A happenstance meeting with a sea lion

Brian Merewitz is a senior Natural Resources Management major and is currently studying abroad in New Zealand.

[Originally posted September 18, 2013]

So here’s a rare mid-week blog post! I started playing touch rugby last week and we got our first win this week, but let’s back up to 9am. Yes, on my day off, I got up at 9am. If that’s not exciting enough, my friend Will and I went scuba diving at Aramoana Mole, about 30 minutes from town where the harbour meets the ocean. I did bring my camera, but forgot my sandwich that I made and left on the counter.

All suited up and going down!

All suited up and going down!



Will is a dive master (the highest certification besides instructor), so I felt comfortable going out alone with him. We went and picked up our gear and headed out and were all dressed and ready to go in the water by 10:30am. It was pretty sunny out, so it was all good. There are 3 wrecks, two of which are dive-able, out there. The water was a brisk 11 (50) degrees, but we were all suited up in a two piece wet suit with boots and a hood! So, I’ll summarize the first 2 dives together. The first two were both on the same wreck, but different areas. I was a little unsure what it would be like after diving the Great Barrier Reef, but it was incredible! Not nearly as many fish (and really no colorful ones), but there is so much stuff growing on the rocks and ship parts. It was covered in nudibranchs, nudibranch eggs, some blue things that I’m not sure what they were, we saw a Conger eel, heaps of starfish of all different sizes and colours, kelp and corals. It was amazing! One part in particular was like a cage, almost, of boat pieces. They were large enough to swim through but it was just poles covered in plants and things all around you! Kind of claustrophobic, but not as bad as kelp forests!

Now, dive three. The infamous one. We were really enjoying the day and it was really nice out, so we went in to the new (and closer) wreck and planned to swim back. I had the camera, so we dropped down, all good. We were swimming around, just as planned, and I was happily taking pictures of the side of the boat. Then it happened. I saw it coming right at me, at full speed, jaws wide open! This sounds unreal, but trust me, it was real. Surreal, but real! No, it was not a shark, though, but enough to scare me. Instead, as I turned my head, maybe 10ft to my left was a full grown sea lion coming straight at me, maybe 20ft underwater. In case you weren’t sure, it was bigger and a faster swimmer than me. And yes, its mouth really was wide open. So, just like you’re taught to do, I panicked! The sea lion quickly shot straight up to the surface then back down, circled me twice, and left. Will is from California and has over 200 dives, so he is kind of familiar to these ferocious creatures, but not me. I yelled, or at least, the best yell you can do with a regulator in your mouth and went straight to the surface and on the rocks. Not sure what that was going to do because sea lions can climb on rocks way faster than me, especially with fins, but I did it. However, he was gone, or so I thought. Will couldn’t find me under water, so he came to the surface, all excited and yelled, “Did you see that sea lion?!” Of course I told him my dramatic story and he had a similar one and then I saw it swim right along the rocks just in front of me, then stop, pick its head out of the water, give me a 5 second stare down, then it was gone. This time for good. It was incredible. Unfortunately, I didn’t think to take a picture.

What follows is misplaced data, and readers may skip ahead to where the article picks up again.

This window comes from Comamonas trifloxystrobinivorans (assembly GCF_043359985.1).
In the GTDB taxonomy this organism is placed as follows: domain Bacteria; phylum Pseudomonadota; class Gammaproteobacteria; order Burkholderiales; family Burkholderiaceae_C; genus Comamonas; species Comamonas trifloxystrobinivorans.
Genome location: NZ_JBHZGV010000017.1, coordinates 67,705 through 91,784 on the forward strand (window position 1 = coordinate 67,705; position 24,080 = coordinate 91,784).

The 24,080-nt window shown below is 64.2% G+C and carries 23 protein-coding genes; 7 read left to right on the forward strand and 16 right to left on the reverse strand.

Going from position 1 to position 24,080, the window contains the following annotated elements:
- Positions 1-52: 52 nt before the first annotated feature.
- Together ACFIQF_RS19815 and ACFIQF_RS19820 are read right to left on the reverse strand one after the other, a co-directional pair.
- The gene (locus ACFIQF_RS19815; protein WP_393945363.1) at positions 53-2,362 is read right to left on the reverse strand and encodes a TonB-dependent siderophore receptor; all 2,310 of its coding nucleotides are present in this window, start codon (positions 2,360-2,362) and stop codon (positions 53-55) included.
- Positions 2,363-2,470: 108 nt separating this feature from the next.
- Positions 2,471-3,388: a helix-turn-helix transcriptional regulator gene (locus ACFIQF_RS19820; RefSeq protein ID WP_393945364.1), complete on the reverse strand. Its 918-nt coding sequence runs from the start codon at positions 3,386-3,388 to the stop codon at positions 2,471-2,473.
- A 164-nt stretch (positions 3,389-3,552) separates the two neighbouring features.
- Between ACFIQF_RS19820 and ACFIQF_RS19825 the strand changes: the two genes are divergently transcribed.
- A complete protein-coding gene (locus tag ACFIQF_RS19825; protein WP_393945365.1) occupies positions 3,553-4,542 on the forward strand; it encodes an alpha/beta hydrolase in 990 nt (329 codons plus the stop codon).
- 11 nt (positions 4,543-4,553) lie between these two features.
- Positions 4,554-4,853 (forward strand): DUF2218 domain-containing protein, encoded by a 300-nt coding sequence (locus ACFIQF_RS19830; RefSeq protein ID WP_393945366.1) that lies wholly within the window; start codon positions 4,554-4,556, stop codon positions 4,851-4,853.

After talking to Will, some people on shore, and the folks at the dive shop all said that it’s common for them to come up and play with you. Also, they are very curious, so they will sometimes even put their teeth on you to see what you are, but not actually bite. Guess I know for next time to stay calm and video it–just like you’re taught. Anyway, we went back down and finished our dive and had an incredible time. We also saw Paua, which is an edible, big shellfish, but we it’s illegal to take them with scuba gear on and you need a knife. Moral of the day–I, in fact, CAN survive from 9am-5pm without eating (although I desperately missed my sandwich)!

One of the sea stars

One of the sea stars

Advertisements